The tragedies off Lampedusa island, an Italian possession that is closer to North Africa than Sicily, and closer to Tunisia even than to Malta. These events have given ‘boat people’ a wider reference for us than Christmas Island. I’ve noted that the news media have varied in their use of terms: the boats that foundered were bringing ‘migrants’ or ‘illegal immigrants’, according to the speaker of the moment (‘migrants’, of course, or ‘asylum seekers’ on the ABC). The ‘immigrants’ were, as it happened, largely ‘illegal’, though some may have been truly seeking political asylum, not simply economic advantage. More about Lampedusa at the end.
We tend to forget about the much wider context of illegal immigration in our microscopic fixation on the leaky boats leaving Indonesia. How many ‘illegals’ do we have in Australia? The Wikipedia estimate is 50 – 100 thousand. Canada has about the same. In both countries the majority appear to be foreigners whose visas have expired, but who have not left the country. They don’t seem to make the news very often. But both Australia and Canada are in the chicken-feed department in this domain. The following figures come from Wikipedia entries. It is well to remember that, almost by definition, there can’t be really accurate numbers about illegal activities — they are all estimates, and I’ve given the range, where a range seems sensible.
Brazil: 200,000 to 600,000
Dominican Republic: about 1 million (from neighbouring Haiti)
Libya: around 2 million
the UK: 550,000 to 950,000
South Africa: around 5 million
Russia: 10 to 12 million
India: less than a million to 20 million
the USA: 7 to 20 million
What counts as ‘illegal’, and what if anything the appropriate government will do about it, differ from country to country. It is really difficult to maintain secure borders, though the US has tried to build a fence between itself and Mexico where the common border is on land (the Rio Grande forms part of the border). Israel is doing much the same. India is doing the same on the border with Bangladesh. Where they can, nations do their best to secure their borders, and for all sorts of reasons — smuggling, terrorism, drugs, as well as illegal immigration.
Something like 43 million people are not living where they used to be. Not all of them want to come to Australia, by any means, and about a third of them seem to be still in their own countries, but driven out of their homes by internal or external violence. Again, almost by definition, the ones who get on to boats have more money than those who are stuck in refugee camps and depend utterly on charity and foreign aid.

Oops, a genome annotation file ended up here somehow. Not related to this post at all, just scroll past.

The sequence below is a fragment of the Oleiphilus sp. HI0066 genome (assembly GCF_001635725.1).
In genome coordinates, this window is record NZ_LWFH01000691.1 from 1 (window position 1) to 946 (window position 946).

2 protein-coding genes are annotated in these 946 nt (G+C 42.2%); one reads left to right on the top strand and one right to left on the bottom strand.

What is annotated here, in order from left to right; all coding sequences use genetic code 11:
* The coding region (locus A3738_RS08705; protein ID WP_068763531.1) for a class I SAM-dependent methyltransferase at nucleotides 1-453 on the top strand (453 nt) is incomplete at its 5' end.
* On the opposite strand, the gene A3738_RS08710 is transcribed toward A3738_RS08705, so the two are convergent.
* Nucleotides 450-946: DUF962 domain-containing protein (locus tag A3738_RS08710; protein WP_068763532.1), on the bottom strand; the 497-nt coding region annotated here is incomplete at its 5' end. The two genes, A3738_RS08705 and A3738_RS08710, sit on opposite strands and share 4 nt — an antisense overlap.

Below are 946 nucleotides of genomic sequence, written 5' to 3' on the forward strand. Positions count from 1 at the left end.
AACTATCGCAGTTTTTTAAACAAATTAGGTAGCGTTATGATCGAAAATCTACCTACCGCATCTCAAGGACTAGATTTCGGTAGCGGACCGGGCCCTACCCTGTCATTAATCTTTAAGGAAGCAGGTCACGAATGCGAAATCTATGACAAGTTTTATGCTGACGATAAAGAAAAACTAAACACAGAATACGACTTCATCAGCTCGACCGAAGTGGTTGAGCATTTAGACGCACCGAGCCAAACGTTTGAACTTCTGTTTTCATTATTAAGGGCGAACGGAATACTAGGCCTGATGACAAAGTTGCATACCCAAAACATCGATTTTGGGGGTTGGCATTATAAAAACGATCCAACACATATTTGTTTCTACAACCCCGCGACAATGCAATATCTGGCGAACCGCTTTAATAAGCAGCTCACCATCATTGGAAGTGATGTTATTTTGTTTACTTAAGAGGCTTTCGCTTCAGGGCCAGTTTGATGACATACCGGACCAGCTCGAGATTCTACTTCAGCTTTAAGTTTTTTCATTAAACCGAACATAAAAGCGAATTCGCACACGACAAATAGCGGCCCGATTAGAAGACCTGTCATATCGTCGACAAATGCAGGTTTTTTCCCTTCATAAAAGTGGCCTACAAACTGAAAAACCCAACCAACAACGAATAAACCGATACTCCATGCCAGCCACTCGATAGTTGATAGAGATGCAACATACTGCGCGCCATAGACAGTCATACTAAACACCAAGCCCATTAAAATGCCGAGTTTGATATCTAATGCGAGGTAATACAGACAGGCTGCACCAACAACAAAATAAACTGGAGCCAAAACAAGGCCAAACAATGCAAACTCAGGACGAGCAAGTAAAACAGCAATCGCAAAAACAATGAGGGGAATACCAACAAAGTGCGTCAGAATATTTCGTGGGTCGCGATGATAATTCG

The EU’s expansion has increased the mobility of people, because it is internally borderless. Get into Europe, by hook or by crook, and no one will impede your passage. You might have trouble in getting work, and in France you have to have ‘papers’. Yes, they can be forged, but that costs a lot of money. Local citizens are not enamoured of immigrants even as ‘guest-workers’. I can recall some vitriolic comments in Denmark about these people, who were seen as happy to accept all the benefits of the social welfare system of a high-taxed, prosperous country. It is hard, sometimes virtually impossible, for the immigrants to acquire citizenship, too. They are, predictably, involved in more crime than the locals, who can be tough on them, as occurred in Russia the other day.
Back to Lampedusa. I ought to have heard more about this little place, but it is easy enough to find out about what has happened there over the years. Y0u can read about it here. Since 2001 the little island has been a primary point of entry into Europe for immigrants, mostly illegal ones, and about 50,000 arrived there between 2011 and 2011 — that’s about as many boat people that Australia has ‘welcomed’ since 1975, or the lower limit of the number of ‘illegals’ we have now.
As has happened with us, the temporary accommodation facilities were overcrowded, and twice burned down by the inmates, in 2009 and 2011. Only 5,000 people normally live on Lampedusa, and they were often outnumbered by the arrivals. Fights broke out. The author of the article from which I have drawn these data summarised the situation like this: The reality is that this was a pseudo-humanitarian crisis: the illegals overwhelmingly were not refugees but economic migrants. What’s for years been called an “emergency” continues. Every day there are new arrivals.
I have the greatest sympathy for anyone who has to try and deal with the increased mobility of the world’s human population. But as a staunch defender of the ‘nation-state’, I do think that we who have formed the society we call ‘Australia’ have a proper interest in protecting what we have helped to shape, and that means dealing sensibly and firmly with people who want to come here. We can’t take everybody who wants to come.
There is an immigration process. There is also a refugee process. People who want to come to Australia because ‘life is better’ here are not necessarily ‘refugees’ seeking ‘political asylum’. And there are procedures set up to allow the authorities to decide which group the intending immigrants belongs to, and how to test their qualifications.
We do take 15,000 or so clearly agreed ‘refugees’ every year. It has been proposed to lift that number to 20,000. But surely the people most deserving of that assistance are the ones most in need. As I have argued above, the boat people have enough money to buy a passage on a boat. Yes, there are genuine refugees form political violence among them. But the notion that all boat people are asylum seekers seems empty of meaning to me, whether in Christmas Island or Lampedusa.
And as I have written before, those who are seen as genuine refugees should be assisted as quickly as possible to make their new lives in our country, and not kept in detention as some kind of punishment. What do we do with others? There are no simple answers.